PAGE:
Can insects help us decipher how molecules behave? Yes, say scientists from Department of Chemistry of Indian Institute of Technology (IIT) Bombay, IIT Kanpur, IIT Guwahati and Indian Association for the Cultivation of Science, Kolkata. In a recent study, they have described how the concept of ‘swarm intelligence’ can be used to determine the most stable configuration of a molecule and its electronic structure. With this knowledge as base, scientists can design molecules such as drugs, vaccines and polymers with targeted properties.
‘Swarm intelligence’ is a behaviour exhibited by simple ‘agents’ that interact with one another and with their environment by following a set of simple rules. These interactions, over time, lead to the emergence of an "intelligent" global behavior, unknown to the individual agents. For example, a single ant may not be smart enough or powerful enough to carry a big insect to its nest, but the entire colony can. Swarm intelligence, in nature, can be seen in ant colonies, flocks of birds or herds of animals.
Applying the same technique, the researchers, led by Prof. Shankar Prasad Bhattacharyya (Former Raja Ramanna Fellow of Department of Atomic Energy) from IIT Bombay, have developed an evolutionary model to find the energy configuration and electric charge distribution in a molecule of polythiophene, a polymer.
Any molecule consists of a group of atoms linked together by chemical bonds. The structure of the molecule is expressed in terms of the length and the angle of this chemical bond formed between different atoms. A molecule can have various forms and properties based on the arrangement of its constituent atoms. Such an arrangement of atoms in a particular configuration also corresponds to different energy levels of the molecule. Lower the energy level, more stable the configuration. These energies, when plotted against geometrical parameters, like bond length and angle, give rise to a potential energy surface in n-dimensional space. Each point on this surface corresponds to a unique structure having a particular level of energy and electronic structure. It is challenging to determine the global minimum potential energy point of a molecule and its electronic charge distribution simultaneously due to presence of multiple local maximum and minimum potential energy points.
The researchers have applied the technique of swarm intelligence to solve this problem. “To search for a global minimum point on a function, we can have multiple agents, known as swarm particles, exploring the space and communicating with each other to optimize the search efficiency. Let's say we start with 10 or 20 swarm particles with random positions and random initial velocities that will move in the n-dimensional space. While traversing their path, they will remember the best point found by them so far, call it individual best point. If they come across a point which is better than the individual best point, then it is updated. In addition, the swarm remembers its global best point. If an individual best point is found to be better than global best point, then global best point is updated. At each time step, the velocity of each particle is updated based on 3 factors: current velocity, its distance from the individual best point, and its distance from the global best point. This way, the swarm is continuously going towards better points and finally reaches the true global minimum”, explains Mr. Rishabh Shukla from IIT, Guwahati, and the lead author of the study.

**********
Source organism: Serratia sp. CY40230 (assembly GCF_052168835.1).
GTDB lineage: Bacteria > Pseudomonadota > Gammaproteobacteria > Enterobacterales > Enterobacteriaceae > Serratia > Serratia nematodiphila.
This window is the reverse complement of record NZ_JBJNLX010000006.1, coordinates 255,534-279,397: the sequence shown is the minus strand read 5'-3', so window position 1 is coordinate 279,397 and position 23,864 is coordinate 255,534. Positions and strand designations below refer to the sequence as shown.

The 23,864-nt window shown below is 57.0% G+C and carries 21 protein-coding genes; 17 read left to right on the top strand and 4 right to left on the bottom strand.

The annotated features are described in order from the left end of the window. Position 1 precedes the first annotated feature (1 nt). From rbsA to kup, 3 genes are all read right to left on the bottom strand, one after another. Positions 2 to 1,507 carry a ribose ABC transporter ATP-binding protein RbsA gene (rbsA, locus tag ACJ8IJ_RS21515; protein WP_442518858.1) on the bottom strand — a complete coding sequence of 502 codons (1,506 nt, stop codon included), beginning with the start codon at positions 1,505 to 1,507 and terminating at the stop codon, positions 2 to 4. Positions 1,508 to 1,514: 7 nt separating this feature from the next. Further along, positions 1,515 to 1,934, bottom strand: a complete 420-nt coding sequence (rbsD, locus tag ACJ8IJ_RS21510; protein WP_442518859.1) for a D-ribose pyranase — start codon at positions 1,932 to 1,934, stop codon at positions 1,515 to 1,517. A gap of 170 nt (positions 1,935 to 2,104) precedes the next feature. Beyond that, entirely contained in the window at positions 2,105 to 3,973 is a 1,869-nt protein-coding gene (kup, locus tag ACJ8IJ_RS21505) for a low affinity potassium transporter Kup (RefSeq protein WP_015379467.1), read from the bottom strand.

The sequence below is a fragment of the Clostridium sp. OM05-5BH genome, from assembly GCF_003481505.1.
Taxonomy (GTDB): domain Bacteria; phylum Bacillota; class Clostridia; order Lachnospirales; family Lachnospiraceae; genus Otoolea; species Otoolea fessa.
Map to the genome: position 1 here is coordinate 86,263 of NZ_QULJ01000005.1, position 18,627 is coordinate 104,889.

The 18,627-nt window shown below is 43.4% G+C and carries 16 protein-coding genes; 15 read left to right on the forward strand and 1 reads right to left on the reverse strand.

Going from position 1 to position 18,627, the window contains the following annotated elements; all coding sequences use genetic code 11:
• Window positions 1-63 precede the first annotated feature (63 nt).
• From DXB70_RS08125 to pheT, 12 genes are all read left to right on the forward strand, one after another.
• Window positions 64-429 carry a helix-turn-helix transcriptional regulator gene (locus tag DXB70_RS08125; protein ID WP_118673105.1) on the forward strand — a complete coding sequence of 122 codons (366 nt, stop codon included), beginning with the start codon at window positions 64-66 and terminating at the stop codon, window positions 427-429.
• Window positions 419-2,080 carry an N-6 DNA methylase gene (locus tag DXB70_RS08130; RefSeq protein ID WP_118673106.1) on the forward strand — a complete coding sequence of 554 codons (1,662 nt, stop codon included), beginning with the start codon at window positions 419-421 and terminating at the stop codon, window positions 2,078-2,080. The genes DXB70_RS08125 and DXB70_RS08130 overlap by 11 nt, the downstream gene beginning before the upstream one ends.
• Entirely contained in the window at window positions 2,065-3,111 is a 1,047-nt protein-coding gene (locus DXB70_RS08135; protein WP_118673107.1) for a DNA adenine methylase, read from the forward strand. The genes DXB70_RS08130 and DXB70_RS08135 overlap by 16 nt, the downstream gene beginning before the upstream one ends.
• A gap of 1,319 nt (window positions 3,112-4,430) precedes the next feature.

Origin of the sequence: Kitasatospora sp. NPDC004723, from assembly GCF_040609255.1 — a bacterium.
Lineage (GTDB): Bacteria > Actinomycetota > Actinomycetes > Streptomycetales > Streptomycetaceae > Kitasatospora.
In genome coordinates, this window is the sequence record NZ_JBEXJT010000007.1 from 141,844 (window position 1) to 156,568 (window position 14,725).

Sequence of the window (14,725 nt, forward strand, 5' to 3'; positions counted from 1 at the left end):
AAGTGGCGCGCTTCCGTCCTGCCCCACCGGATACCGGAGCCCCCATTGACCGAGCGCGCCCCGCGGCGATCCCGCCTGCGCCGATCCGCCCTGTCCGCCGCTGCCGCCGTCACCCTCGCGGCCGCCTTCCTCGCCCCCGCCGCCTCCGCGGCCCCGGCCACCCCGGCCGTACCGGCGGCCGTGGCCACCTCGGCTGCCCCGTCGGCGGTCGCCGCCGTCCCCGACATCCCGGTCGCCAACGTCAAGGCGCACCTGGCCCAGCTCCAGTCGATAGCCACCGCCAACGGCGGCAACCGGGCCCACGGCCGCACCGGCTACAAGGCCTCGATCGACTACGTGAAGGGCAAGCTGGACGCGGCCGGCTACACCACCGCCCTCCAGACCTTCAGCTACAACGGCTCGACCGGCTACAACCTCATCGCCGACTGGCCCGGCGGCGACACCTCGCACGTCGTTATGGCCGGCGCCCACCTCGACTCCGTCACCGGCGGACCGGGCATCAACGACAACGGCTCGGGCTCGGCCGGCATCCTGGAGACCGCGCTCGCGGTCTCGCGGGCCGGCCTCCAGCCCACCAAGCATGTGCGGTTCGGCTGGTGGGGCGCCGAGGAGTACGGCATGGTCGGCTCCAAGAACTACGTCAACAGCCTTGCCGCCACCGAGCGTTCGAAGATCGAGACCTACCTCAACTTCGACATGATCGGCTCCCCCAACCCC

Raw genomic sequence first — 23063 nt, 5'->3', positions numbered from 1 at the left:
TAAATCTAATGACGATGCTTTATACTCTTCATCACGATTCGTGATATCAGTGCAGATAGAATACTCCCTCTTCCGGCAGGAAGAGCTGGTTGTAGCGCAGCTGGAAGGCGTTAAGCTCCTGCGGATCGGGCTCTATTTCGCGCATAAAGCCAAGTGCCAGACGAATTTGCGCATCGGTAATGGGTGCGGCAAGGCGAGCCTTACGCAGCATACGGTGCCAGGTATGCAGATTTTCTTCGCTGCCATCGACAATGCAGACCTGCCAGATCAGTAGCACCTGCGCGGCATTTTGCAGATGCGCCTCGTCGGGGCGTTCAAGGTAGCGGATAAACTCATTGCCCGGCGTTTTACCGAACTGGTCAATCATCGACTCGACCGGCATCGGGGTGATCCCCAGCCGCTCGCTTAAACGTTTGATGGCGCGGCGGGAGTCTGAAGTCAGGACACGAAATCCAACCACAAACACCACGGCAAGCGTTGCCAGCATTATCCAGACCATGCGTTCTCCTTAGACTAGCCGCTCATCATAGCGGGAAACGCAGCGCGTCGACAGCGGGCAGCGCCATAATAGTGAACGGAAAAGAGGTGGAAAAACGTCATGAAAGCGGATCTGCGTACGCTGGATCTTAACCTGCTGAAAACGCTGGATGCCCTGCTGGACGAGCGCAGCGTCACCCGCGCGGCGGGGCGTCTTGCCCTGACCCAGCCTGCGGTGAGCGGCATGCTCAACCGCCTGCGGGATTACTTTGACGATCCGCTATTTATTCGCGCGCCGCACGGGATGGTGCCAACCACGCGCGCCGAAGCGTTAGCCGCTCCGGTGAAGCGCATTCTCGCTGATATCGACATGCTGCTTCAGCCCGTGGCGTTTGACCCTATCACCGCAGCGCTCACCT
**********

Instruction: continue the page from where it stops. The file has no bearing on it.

This study is a unique attempt to apply techniques of swarm intelligence, hitherto used in computer science, to molecular structures. "The work signifies that collective intelligence displayed by classical swarms can be exploited to search through the space of the nuclear degrees of freedom(classical evolution) and bring in simultaneous evolution of the electronic charge distribution(quantum evolution). The net outcome is a mixed quantum classical method that smoothly and simultaneously locates the global minimum energy configuration of nuclei and the associated electron density distribution in a large molecule,” says Prof. Bhattacharyya.